Sample the less expensive yet tasty cousin to Bouillabaisse, Bourride, a specialty of Sète. Traditionally made with monkfish and seasoned with aioli (garlic mayo), legend has it that the Greek gods would come to feast on Bourride when they got bored with Olympus.
Aioli is popular in this region, and can be used in Brandade de Morue, the salt cod spread from Nîmes. Grab some Brandade de Morue, a crusty baguette, and some cheese and have a picnic.
If you like blue cheese, you may already know that the king of all blue cheeses, Roquefort, comes from this region. And if blue cheese is not your thing, you can’t go wrong with Cathare, Cabécou, Tomme des Pyrénées, Bethmale, or Briquette de Brebis.
Sip a little Armagnac or Floc de Gascogne with desserts like Crème Catalane (similar to crème brulé), Croustade aux Pommes (apple-filled puff pastry), or some violet-flavored confections from Toulouse.
Pays de la Loire: The traditional French sauce Beurre Blanc (literally, white butter sauce) is this western region’s culinary claim to fame. The story is that a chef outside of Nantes invented the sauce when she forgot to put eggs into her Béarnaise sauce, and her customers loved it. In the coastal areas, the rich sauce is often served with fresh fish, or mussels from Baie de l’Aigullon.
The Pays de la Loire’s coast is short, but the salt marches of Guerande are plentiful, and salt flowers, or Fleurs de Sel, have been harvested there since the 3rd century.
In the seafood arena, Vendée offers delicious Atlantic oysters, but is better known for Jambon de Vendée (prosciutto’s French cousin), and a number of baked good specialties such as the beautifully braided Brioche Vendéenne, the golden oval Gâche vendéenne, and the local version of garlic bread, Préfou. Préfou can be served as an appetizer or as a side dish.
If you have any left over, it’ll serve as the perfect bread on which you can spread the delicious local pâté known as Rillettes de Le Mans, which should not be missed. Not to be confused with rillets, rillauds is another pork belly dish beloved in the region (especially in Anjou). Rillets is usually served in a terrine to spread on bread, whereas rillauds is cubed and can be served hot or cold.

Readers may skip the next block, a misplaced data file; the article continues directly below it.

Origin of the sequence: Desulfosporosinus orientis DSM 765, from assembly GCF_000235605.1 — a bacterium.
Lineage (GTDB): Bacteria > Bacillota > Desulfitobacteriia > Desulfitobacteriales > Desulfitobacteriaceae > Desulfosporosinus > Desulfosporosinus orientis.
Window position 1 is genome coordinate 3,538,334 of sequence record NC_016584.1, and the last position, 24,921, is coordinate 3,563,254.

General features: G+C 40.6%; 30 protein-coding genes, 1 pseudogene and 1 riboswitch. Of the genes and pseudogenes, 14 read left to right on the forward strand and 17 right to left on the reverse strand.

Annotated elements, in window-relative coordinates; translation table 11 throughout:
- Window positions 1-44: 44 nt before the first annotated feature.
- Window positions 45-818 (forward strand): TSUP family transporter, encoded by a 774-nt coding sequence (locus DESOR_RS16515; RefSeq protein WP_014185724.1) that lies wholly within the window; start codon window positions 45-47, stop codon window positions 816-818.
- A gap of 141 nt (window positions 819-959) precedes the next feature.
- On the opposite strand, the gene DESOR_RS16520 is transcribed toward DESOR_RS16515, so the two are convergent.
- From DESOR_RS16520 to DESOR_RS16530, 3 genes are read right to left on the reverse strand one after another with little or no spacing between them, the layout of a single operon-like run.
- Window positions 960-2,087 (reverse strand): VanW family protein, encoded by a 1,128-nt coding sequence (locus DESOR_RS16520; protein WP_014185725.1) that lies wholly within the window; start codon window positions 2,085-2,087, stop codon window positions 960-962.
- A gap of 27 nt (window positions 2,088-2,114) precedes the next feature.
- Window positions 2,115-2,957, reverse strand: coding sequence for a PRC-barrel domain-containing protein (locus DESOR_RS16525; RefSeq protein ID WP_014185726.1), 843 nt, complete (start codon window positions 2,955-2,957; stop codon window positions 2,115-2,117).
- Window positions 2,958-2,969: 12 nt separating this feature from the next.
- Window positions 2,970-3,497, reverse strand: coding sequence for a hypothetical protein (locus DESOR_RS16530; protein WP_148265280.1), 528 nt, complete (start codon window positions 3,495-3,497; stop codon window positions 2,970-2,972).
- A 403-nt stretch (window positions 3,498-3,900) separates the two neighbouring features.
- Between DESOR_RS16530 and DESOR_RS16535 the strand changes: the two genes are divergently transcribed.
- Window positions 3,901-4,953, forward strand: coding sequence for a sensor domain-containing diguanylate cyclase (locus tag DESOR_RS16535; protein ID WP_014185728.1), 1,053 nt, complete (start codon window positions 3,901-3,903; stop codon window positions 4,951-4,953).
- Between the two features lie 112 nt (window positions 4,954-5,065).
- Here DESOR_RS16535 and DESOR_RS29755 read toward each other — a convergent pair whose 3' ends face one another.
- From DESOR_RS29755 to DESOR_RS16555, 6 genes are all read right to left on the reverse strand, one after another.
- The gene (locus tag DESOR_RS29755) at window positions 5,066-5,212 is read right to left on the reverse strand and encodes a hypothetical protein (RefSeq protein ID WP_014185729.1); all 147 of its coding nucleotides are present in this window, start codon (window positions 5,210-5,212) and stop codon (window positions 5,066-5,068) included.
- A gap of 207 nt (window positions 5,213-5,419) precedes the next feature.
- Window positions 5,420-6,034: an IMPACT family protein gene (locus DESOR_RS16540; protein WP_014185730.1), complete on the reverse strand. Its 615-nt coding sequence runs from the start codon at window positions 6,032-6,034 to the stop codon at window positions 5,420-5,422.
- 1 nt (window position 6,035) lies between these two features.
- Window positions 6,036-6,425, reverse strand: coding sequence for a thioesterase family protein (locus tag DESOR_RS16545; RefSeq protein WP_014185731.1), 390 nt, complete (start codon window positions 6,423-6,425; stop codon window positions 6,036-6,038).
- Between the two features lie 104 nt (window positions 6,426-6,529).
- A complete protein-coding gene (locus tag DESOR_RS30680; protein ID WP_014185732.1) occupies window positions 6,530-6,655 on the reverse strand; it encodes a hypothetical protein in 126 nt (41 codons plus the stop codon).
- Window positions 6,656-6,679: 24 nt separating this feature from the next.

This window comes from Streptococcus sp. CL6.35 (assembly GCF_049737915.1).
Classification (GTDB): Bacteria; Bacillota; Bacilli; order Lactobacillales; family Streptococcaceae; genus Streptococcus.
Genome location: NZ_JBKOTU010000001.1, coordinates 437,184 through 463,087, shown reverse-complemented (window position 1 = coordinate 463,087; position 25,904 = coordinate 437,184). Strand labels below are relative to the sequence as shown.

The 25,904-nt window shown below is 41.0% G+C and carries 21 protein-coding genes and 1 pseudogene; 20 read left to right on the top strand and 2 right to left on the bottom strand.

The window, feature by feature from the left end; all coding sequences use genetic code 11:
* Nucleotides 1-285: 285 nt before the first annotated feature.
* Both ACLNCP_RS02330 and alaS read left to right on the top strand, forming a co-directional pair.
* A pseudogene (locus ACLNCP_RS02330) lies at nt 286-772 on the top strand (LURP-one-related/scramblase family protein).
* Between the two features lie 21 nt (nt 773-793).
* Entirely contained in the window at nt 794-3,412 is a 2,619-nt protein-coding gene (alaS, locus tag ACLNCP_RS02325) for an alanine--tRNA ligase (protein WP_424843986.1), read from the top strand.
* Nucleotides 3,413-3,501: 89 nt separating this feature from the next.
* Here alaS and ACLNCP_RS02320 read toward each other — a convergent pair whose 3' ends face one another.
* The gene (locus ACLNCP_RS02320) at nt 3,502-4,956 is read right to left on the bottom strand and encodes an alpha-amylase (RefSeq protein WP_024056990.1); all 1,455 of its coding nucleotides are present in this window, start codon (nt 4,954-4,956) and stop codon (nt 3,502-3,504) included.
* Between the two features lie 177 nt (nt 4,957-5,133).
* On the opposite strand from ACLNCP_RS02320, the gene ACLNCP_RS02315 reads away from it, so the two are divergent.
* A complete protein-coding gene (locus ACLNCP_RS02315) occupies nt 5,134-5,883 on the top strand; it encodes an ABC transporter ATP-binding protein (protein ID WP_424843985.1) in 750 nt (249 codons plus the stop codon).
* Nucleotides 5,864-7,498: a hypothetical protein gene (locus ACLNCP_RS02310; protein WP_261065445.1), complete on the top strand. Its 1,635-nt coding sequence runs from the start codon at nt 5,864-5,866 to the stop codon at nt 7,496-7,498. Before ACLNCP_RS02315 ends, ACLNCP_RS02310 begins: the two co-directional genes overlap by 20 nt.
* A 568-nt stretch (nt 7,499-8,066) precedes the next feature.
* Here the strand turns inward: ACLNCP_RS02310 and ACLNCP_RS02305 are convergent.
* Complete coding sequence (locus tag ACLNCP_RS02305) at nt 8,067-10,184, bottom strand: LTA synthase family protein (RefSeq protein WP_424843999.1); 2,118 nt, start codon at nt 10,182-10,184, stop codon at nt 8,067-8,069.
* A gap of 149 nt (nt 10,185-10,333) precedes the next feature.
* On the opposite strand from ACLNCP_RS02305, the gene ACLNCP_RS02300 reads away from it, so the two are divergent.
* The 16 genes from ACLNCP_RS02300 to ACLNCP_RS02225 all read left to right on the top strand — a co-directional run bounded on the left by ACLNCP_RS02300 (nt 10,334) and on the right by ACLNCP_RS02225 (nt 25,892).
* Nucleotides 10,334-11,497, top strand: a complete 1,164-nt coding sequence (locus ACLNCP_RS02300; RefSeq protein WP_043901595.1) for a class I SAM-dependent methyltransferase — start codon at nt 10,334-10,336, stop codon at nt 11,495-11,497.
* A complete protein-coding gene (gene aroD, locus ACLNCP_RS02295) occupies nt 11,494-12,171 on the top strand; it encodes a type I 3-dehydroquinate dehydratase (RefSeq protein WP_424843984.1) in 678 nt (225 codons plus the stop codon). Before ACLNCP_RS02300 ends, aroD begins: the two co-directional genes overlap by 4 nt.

As with every French region, there are many outstanding cheeses to satisfy my decadent vice, among them Saint Paulin, Port Salut, and Curé Nantais. Maybe even more decadent than a plate of creamy cheese is a plate of Sablé.
The ridiculously buttery Sablé shortbread cookies have been a favorite with coffee or tea in Sablé-sur-Sarthe since 1670. Or if you prefer something to take with you, the sugar-iced rum cake, Gâteau Nantais, also known as “Traveler’s Cake” because of its long shelf life, will fit the bill.
Provence-Cote d'Azur (PACA): Known worldwide for the purple rows of lavender in Provence, and the crystal blue beaches of the French Riviera, or Cote d’Azur, this region plays host to travelers from around the globe who come to enjoy their dream vacations.
Here, the Mediterranean Sea is the inspiration for the world-renowned fish stew from Marseille, Bouillabaisse, and also for Salade Nicoise. Nice is also the birthplace of Ratatouille, the zucchini and eggplant dish, not the rat movie.
A little more inland, look for the Provençal lamb (or beef) stew, Daube, that is made in an earthenware daubiére. Daube has hints of cinnamon and cloves, and simmers for hours until the meat falls apart.
Traveling through Provence, you’ll find the abundance of olives transformed into olive oil and tapenade sauces, and the lavender into Herbes de Provence (as well as wonderfully fragrant soaps).
Many sauces that you find in the south of France utilize garlic as a key ingredient. These include Pistou (basil, olive oil, and garlic, similar to pesto), Rouille (saffron, peppers, and olive oil used with fish stews), and Aioli (egg yolks, garlic, and olive oil). There is also a cake made with olive oil, Pompe à l’Huile, that is flavored with orange and lemon and decorated with cutout leaves or stars.
The diamond shaped iced sweet, Calisson, is a favorite from Aix-en-Provence. The town’s tale is that in 1454, King René’s chef combined almonds and candied melons to create the Calisson in order to cheer up the king’s bride to be, and it did the trick!
Visiting France for Food
France remains one of my favorite countries to visit, and in fact, if it weren’t for COVID19, I’d be there right now. Unfortunately, most tourist don’t get to visit every region of France, especially in one trip.
With so much good food, how do you pick? I’d rather take my time and thoroughly enjoy and explore a region or a city than to zip through multiple stops across the whole country. There are a lot of things to take into consideration in addition to the food when deciding on a place to visit, and those things can vary widely from person to person.
However, since Paris is my favorite city in the world, it would be my place of choice in France if I could only pick, or recommend, one. It is also a great place to start or end a trip. You can do a good job in a week. You’ll need four days minimum to have a proper gourmand getaway. Eat at a neighborhood bistro, sip at an outdoor café, snack at a pâtisserie, buy a warm baguette, stroll a farmers’ market, picnic in the Bois de Boulogne, and don’t miss the cheese shops! Whether you’re cooking French meals at home, or eating them in France, I wish you bon appétit!